I have written here before about the Boycott, Divestment, Sanctions (BDS) movement in South Africa. This week was supposed to be a good week for its supporters. Israeli Apartheid Week ran from March 1st through the 10th (because in South Africa just one week isn’t enough to unburden oneself of one’s loathing of Israel). The ruling African National Congress had, as it has in prior years, heartily endorsed Israeli Apartheid Week and made members of its executive committee available for various events associated with it. Things were looking up.
But a funny thing happened on the way to the celebration of anti-Israel bias. BDS-South Africa proved that it does not know how to play a winning hand.
The Daily Vox, a South African paper written by and for young people, has been running a series called Apartheid 2.0. The Vox, though it is affiliated with no political party, is no lover of Israel. Indeed, Apartheid 2.0 is about “Palestine, Israel’s settler-colonial project, and apartheid policies over the Palestinian people.” But the editors made the error of running two pieces critical of the BDS movement.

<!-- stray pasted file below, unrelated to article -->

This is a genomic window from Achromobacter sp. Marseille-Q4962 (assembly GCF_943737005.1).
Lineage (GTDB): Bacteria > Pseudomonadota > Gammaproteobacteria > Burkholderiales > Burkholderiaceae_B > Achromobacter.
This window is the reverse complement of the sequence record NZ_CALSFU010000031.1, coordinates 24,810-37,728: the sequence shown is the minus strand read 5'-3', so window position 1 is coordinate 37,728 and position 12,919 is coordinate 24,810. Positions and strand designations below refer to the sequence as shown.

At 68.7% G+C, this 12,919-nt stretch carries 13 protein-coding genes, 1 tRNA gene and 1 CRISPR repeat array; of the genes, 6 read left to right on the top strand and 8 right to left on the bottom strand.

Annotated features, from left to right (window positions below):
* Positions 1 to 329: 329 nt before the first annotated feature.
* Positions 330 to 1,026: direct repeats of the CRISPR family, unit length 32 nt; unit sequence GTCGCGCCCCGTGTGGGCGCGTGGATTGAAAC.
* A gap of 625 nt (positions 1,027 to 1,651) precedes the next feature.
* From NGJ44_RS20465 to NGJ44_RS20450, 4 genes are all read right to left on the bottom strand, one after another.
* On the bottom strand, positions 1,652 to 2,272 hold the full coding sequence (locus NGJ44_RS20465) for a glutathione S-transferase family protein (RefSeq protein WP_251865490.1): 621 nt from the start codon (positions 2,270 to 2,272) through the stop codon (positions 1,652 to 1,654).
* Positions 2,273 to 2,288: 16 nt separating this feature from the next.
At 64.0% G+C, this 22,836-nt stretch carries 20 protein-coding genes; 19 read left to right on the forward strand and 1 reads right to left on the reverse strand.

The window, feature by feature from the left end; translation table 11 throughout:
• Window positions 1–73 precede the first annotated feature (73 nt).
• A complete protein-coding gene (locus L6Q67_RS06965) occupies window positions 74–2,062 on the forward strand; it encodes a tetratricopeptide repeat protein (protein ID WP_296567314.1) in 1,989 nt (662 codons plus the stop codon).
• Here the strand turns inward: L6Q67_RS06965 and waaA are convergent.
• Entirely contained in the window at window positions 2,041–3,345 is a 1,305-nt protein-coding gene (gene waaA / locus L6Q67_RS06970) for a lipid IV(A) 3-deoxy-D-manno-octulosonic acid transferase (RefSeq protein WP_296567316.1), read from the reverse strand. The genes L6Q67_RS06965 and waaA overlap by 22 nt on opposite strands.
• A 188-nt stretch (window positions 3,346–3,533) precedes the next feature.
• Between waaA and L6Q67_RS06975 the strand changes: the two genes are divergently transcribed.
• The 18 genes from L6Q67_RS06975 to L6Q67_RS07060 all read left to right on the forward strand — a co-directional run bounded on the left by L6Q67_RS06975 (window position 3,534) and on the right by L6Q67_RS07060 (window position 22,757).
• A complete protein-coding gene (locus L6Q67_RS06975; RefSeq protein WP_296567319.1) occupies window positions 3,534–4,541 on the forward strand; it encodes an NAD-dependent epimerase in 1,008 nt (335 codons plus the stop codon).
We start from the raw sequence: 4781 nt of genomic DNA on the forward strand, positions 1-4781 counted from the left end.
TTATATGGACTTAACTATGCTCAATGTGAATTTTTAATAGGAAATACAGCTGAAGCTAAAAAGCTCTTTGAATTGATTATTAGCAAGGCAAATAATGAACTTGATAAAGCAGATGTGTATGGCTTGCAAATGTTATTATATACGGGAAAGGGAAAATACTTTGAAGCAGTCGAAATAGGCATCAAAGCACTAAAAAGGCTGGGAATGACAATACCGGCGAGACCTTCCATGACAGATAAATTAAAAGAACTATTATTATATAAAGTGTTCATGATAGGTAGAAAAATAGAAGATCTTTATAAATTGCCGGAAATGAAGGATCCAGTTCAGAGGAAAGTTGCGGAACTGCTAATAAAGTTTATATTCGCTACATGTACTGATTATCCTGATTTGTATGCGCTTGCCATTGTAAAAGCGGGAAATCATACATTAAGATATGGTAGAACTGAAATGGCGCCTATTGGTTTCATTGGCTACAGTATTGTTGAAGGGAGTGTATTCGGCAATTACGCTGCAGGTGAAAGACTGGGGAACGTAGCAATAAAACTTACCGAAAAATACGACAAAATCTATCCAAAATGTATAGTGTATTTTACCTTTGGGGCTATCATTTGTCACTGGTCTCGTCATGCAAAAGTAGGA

As if to prove the latter point, BDS-South Africa responded by attacking the paper. When the editors offered Muhammad Desai, a BDS leader (and himself a nasty piece of work) a chance to respond, he consulted his board. Farid Esack, a professor at the University of Johannesburg wrote back to Desai, but copying the Vox: “This is fuckin malicious! Couldn’t these guys have waited a week or two until after IAW to run these piece. Where the hell do they expect us to get the time to do replies in the middle of this week. Just what is their agenda?” BDS-South Africa promptly canceled a previously scheduled online discussion hosted by the Daily Vox.
BDS is known, of course, for not wanting to talk to Zionists, but it turns out, as Azad Essa, executive editor of the Vox, notes, that BDS-South Africa “is not interested in anything that challenges their methods, or logic.”
I wonder then, how they will respond to Israeli Foreign Ministry Director General Dore Gold’s visit to South Africa. Gold met Thursday with his South African counterpart, Jerry Matthews Matijila. According to the Times of Israel, they agreed “to improve cooperation on such issues as water, agriculture, trade, and science and technology.” Was it only last month that BDS-South Africa was celebrating the cancellation of a conference on water issues to which Israeli ambassador Arthur Lenk had been invited?
And to think, the week started out with so much promise.